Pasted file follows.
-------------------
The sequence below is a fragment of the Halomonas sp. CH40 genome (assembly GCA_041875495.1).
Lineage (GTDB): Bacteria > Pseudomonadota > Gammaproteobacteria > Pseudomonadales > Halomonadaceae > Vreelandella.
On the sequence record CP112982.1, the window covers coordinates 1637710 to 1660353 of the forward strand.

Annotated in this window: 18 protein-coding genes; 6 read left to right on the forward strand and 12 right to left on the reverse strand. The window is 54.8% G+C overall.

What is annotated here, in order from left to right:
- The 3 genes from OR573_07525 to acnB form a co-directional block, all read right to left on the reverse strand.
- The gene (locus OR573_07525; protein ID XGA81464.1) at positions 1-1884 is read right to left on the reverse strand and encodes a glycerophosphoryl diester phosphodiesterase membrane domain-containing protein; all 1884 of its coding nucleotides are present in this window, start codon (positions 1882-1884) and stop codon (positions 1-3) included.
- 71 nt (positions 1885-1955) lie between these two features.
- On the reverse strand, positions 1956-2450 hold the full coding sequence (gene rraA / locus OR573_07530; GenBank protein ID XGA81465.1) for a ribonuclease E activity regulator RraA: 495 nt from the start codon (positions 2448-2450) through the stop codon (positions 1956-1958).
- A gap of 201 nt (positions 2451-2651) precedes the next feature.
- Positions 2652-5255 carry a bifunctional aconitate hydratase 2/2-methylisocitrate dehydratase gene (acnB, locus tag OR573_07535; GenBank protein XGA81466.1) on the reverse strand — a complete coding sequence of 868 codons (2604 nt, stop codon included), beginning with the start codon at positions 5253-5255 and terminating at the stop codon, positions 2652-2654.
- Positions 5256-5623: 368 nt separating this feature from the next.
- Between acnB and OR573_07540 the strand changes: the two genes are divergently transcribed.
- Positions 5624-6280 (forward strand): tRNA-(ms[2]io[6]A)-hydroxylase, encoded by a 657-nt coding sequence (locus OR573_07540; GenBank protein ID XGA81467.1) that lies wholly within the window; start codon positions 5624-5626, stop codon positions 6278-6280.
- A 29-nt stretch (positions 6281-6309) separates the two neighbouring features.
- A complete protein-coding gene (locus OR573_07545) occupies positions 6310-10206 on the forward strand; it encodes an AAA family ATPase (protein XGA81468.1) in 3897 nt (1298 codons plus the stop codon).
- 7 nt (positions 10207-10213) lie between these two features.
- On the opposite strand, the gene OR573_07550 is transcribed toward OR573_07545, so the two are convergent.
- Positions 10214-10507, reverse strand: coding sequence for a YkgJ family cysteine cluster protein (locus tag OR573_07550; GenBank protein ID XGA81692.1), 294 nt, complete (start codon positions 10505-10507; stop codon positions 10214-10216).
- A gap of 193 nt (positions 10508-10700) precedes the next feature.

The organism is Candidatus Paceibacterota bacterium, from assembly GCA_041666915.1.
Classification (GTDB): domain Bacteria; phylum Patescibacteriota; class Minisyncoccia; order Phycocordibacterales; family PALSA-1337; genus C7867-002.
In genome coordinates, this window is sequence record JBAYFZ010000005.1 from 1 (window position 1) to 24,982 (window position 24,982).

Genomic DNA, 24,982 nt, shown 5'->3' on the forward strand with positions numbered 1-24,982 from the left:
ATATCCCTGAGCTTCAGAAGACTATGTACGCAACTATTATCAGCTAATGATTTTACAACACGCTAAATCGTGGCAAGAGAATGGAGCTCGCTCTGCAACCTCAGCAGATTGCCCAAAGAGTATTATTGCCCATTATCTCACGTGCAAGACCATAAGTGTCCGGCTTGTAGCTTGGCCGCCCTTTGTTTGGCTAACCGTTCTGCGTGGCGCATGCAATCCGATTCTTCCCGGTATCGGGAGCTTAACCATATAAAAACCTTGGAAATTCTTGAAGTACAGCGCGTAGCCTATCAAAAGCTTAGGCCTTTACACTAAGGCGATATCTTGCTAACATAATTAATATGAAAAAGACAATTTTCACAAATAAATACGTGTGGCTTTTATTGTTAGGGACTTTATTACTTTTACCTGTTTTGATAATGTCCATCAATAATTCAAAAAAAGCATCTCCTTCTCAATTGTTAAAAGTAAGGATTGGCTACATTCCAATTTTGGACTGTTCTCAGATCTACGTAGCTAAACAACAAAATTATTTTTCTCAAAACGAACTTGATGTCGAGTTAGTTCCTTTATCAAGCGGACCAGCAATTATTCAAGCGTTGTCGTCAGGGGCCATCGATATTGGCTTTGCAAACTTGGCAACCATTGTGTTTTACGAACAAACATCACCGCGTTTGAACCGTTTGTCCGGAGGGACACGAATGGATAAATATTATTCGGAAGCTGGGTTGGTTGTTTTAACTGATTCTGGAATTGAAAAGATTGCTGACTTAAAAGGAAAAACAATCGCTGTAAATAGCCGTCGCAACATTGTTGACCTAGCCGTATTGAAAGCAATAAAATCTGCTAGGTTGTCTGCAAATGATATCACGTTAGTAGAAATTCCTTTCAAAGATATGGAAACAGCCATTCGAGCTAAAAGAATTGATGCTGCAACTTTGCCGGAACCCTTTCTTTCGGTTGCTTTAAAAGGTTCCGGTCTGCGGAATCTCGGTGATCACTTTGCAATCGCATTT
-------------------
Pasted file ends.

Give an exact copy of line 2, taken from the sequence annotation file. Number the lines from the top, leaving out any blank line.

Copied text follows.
Lineage (GTDB): Bacteria > Pseudomonadota > Gammaproteobacteria > Pseudomonadales > Halomonadaceae > Vreelandella.